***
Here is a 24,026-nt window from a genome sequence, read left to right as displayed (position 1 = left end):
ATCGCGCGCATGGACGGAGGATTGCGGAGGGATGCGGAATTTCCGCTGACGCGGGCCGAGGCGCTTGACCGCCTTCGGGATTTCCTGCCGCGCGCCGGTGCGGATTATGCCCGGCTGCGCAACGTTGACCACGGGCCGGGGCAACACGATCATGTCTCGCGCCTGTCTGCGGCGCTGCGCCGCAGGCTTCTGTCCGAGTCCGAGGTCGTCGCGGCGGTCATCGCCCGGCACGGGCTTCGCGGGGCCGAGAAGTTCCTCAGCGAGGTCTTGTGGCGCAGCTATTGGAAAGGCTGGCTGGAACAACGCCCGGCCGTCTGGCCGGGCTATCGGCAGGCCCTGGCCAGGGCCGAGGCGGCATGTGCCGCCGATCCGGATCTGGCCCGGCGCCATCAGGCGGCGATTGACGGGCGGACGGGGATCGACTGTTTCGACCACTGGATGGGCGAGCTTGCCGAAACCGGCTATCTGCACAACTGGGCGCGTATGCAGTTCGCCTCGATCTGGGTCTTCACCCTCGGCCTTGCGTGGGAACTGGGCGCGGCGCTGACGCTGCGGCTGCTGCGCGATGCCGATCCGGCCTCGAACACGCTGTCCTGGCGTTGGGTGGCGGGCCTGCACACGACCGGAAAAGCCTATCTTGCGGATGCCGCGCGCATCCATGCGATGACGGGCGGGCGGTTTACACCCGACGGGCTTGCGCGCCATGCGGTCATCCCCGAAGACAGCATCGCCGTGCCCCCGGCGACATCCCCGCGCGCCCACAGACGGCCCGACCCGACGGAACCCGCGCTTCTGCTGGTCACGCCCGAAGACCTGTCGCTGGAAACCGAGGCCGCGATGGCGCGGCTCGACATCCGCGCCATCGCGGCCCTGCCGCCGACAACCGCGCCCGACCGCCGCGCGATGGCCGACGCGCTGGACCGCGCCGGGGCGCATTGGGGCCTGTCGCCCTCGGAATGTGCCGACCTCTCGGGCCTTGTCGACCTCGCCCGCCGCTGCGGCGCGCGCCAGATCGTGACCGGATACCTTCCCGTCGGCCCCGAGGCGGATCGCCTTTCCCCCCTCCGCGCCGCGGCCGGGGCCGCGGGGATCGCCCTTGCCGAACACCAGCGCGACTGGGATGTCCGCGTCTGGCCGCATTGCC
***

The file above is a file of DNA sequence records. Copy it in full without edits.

Here is a 24,026-nt window from a genome sequence, read left to right as displayed (position 1 = left end):
ATCGCGCGCATGGACGGAGGATTGCGGAGGGATGCGGAATTTCCGCTGACGCGGGCCGAGGCGCTTGACCGCCTTCGGGATTTCCTGCCGCGCGCCGGTGCGGATTATGCCCGGCTGCGCAACGTTGACCACGGGCCGGGGCAACACGATCATGTCTCGCGCCTGTCTGCGGCGCTGCGCCGCAGGCTTCTGTCCGAGTCCGAGGTCGTCGCGGCGGTCATCGCCCGGCACGGGCTTCGCGGGGCCGAGAAGTTCCTCAGCGAGGTCTTGTGGCGCAGCTATTGGAAAGGCTGGCTGGAACAACGCCCGGCCGTCTGGCCGGGCTATCGGCAGGCCCTGGCCAGGGCCGAGGCGGCATGTGCCGCCGATCCGGATCTGGCCCGGCGCCATCAGGCGGCGATTGACGGGCGGACGGGGATCGACTGTTTCGACCACTGGATGGGCGAGCTTGCCGAAACCGGCTATCTGCACAACTGGGCGCGTATGCAGTTCGCCTCGATCTGGGTCTTCACCCTCGGCCTTGCGTGGGAACTGGGCGCGGCGCTGACGCTGCGGCTGCTGCGCGATGCCGATCCGGCCTCGAACACGCTGTCCTGGCGTTGGGTGGCGGGCCTGCACACGACCGGAAAAGCCTATCTTGCGGATGCCGCGCGCATCCATGCGATGACGGGCGGGCGGTTTACACCCGACGGGCTTGCGCGCCATGCGGTCATCCCCGAAGACAGCATCGCCGTGCCCCCGGCGACATCCCCGCGCGCCCACAGACGGCCCGACCCGACGGAACCCGCGCTTCTGCTGGTCACGCCCGAAGACCTGTCGCTGGAAACCGAGGCCGCGATGGCGCGGCTCGACATCCGCGCCATCGCGGCCCTGCCGCCGACAACCGCGCCCGACCGCCGCGCGATGGCCGACGCGCTGGACCGCGCCGGGGCGCATTGGGGCCTGTCGCCCTCGGAATGTGCCGACCTCTCGGGCCTTGTCGACCTCGCCCGCCGCTGCGGCGCGCGCCAGATCGTGACCGGATACCTTCCCGTCGGCCCCGAGGCGGATCGCCTTTCCCCCCTCCGCGCCGCGGCCGGGGCCGCGGGGATCGCCCTTGCCGAACACCAGCGCGACTGGGATGTCCGCGTCTGGCCGCATTGCC